For serious adverse events, the investigator must immediately take necessary measures, report to the principal investigator and the ethics committee, and place a record on the case report form including a signature and the date. The classification of the severity of adverse events and their relationship to the studied drug will be conducted according to the methods in our previous study [33].

Interim analysis

Because this is an adaptive trial, two interim analyses are prospectively planned, and these will be performed in a blinded manner after one-third and two-thirds of the patients, respectively, have completed the trial. The statistical results of the interim analyses will be relayed to the data monitoring committee, who will decide on the re-estimation of sample size and determine whether any subsequent modifications must be made to the trial protocol. Because the two interim analyses may lead to an increased possibility of a type I error, we will apply the Lan–DeMets alpha spending function with an O’Brien–Fleming boundary to adjust the results.

Data collection and management

This trial is divided into three phases: a run-in period, a treatment period and a follow-up period. An overview of the study visits and data collection is provided in Table 1.

All data will be recorded by trained clinical investigators using standardized electronic case report forms and Brightech clinical information management systems (Brightech, Somerset, NJ, USA). The accuracy and reliability of the data will be ensured by the study monitor, who will verify and cross-check the electronic case report forms against the investigator’s records (source document verification), using the maintenance of a drug-dispensing log by the investigator. Front-end checks in the electronic case report forms and back-end checks in the clinical information management system will be used as a validation check of the data. If there are any discrepancies in the electronic case report forms, the results will be sent to the investigator for resolution. To facilitate analysis of the data, the treatment code will be released to the statisticians. The results of the analysis must not be released with individual identification of the subjects until the database is closed.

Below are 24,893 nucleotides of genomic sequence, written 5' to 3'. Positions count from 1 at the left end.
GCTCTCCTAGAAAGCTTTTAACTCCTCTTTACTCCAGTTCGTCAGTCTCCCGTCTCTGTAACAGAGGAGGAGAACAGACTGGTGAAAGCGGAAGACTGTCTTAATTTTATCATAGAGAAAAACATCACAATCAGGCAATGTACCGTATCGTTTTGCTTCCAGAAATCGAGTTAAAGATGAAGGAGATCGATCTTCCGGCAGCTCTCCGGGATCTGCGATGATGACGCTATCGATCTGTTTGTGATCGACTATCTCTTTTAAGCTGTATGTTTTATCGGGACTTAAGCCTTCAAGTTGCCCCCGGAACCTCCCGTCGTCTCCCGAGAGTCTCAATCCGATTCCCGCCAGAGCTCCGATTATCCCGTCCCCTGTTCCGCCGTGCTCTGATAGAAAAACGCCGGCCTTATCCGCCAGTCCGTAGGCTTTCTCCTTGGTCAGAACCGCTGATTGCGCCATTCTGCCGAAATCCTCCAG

To ensure the effectiveness and integrity of the trial design, three committees have been established by the multicentre trial coordination group: the clinical trial guidance committee, the data monitoring committee (also known as the data and safety monitoring board) and the outcome evaluation committee. The first committee is responsible for the study design and the implementation process. The data monitoring committee will supervise the integrity and accuracy of data collection to control its quality. The outcome evaluation committee will evaluate key outcomes (including outcome measurements and adverse events) based on their clinical expertise.

Statistical analysis

Statistical analysis will be performed using Statistical Analysis System version 9.1 (SAS Institute Inc, Cary, NC, USA) statistical software packages. Most outcome measurements (except the micro-RNA and mRNA profiles) will be analyzed using full analysis sets and per-protocol sets according to intention-to-treat analysis. Safety analysis will be performed in a safety set, which is defined as a subset of subjects who were randomized and who received at least one treatment.

The statistical analysis will include the distribution of subjects, baseline characteristics of participants, compliance and concomitant medication, efficacy analysis and safety analysis. For parametric tests, we will describe the results using the mean (standard deviation), maximum, minimum, median and non-parametric test median (quartile deviation). Categorical data will be described as absolute values and proportions.